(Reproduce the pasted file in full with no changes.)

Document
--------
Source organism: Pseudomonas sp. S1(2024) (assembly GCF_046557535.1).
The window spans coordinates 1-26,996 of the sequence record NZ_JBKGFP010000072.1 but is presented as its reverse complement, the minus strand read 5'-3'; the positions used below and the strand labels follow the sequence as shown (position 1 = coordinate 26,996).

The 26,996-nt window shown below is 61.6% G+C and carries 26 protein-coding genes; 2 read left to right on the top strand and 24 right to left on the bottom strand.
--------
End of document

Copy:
Source organism: Pseudomonas sp. S1(2024) (assembly GCF_046557535.1).
The window spans coordinates 1-26,996 of the sequence record NZ_JBKGFP010000072.1 but is presented as its reverse complement, the minus strand read 5'-3'; the positions used below and the strand labels follow the sequence as shown (position 1 = coordinate 26,996).

The 26,996-nt window shown below is 61.6% G+C and carries 26 protein-coding genes; 2 read left to right on the top strand and 24 right to left on the bottom strand.